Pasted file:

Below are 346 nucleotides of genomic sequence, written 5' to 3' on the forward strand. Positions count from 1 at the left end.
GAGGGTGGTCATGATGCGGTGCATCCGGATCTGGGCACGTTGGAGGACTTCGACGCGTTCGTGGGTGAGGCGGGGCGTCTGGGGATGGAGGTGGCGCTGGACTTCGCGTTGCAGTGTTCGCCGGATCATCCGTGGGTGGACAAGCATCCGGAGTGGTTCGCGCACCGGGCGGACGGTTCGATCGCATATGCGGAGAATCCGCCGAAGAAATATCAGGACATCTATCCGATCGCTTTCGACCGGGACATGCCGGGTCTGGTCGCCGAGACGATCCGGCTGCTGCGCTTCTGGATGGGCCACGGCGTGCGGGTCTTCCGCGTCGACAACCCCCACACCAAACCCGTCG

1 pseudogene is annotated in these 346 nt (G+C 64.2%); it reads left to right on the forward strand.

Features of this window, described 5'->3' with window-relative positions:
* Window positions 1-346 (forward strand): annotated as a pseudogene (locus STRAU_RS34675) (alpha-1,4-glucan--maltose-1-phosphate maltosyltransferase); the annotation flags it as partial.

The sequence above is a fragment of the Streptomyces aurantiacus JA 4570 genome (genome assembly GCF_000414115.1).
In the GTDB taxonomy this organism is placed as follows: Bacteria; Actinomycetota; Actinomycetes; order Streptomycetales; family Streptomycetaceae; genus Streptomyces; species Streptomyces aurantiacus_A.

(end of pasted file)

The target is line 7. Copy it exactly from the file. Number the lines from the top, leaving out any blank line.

In the GTDB taxonomy this organism is placed as follows: Bacteria; Actinomycetota; Actinomycetes; order Streptomycetales; family Streptomycetaceae; genus Streptomyces; species Streptomyces aurantiacus_A.